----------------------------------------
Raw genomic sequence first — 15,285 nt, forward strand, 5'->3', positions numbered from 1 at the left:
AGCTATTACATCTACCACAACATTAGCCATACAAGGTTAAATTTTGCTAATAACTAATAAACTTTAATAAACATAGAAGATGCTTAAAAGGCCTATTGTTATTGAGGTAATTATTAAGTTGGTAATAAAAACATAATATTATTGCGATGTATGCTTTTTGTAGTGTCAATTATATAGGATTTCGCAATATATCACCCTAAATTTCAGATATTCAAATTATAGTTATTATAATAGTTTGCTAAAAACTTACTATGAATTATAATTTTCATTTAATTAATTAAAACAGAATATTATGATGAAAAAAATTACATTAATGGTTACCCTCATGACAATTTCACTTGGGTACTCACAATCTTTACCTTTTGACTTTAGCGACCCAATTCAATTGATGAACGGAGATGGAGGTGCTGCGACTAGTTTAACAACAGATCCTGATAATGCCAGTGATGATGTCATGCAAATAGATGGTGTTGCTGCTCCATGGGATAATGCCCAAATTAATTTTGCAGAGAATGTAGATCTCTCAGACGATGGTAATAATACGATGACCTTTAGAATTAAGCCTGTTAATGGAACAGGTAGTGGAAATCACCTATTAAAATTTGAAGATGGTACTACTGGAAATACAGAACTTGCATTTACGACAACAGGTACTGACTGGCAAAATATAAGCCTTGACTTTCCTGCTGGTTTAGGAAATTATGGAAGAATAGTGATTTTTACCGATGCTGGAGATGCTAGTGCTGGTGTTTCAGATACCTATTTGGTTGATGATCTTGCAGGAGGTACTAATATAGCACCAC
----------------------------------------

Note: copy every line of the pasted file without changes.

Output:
Raw genomic sequence first — 15,285 nt, forward strand, 5'->3', positions numbered from 1 at the left:
AGCTATTACATCTACCACAACATTAGCCATACAAGGTTAAATTTTGCTAATAACTAATAAACTTTAATAAACATAGAAGATGCTTAAAAGGCCTATTGTTATTGAGGTAATTATTAAGTTGGTAATAAAAACATAATATTATTGCGATGTATGCTTTTTGTAGTGTCAATTATATAGGATTTCGCAATATATCACCCTAAATTTCAGATATTCAAATTATAGTTATTATAATAGTTTGCTAAAAACTTACTATGAATTATAATTTTCATTTAATTAATTAAAACAGAATATTATGATGAAAAAAATTACATTAATGGTTACCCTCATGACAATTTCACTTGGGTACTCACAATCTTTACCTTTTGACTTTAGCGACCCAATTCAATTGATGAACGGAGATGGAGGTGCTGCGACTAGTTTAACAACAGATCCTGATAATGCCAGTGATGATGTCATGCAAATAGATGGTGTTGCTGCTCCATGGGATAATGCCCAAATTAATTTTGCAGAGAATGTAGATCTCTCAGACGATGGTAATAATACGATGACCTTTAGAATTAAGCCTGTTAATGGAACAGGTAGTGGAAATCACCTATTAAAATTTGAAGATGGTACTACTGGAAATACAGAACTTGCATTTACGACAACAGGTACTGACTGGCAAAATATAAGCCTTGACTTTCCTGCTGGTTTAGGAAATTATGGAAGAATAGTGATTTTTACCGATGCTGGAGATGCTAGTGCTGGTGTTTCAGATACCTATTTGGTTGATGATCTTGCAGGAGGTACTAATATAGCACCAC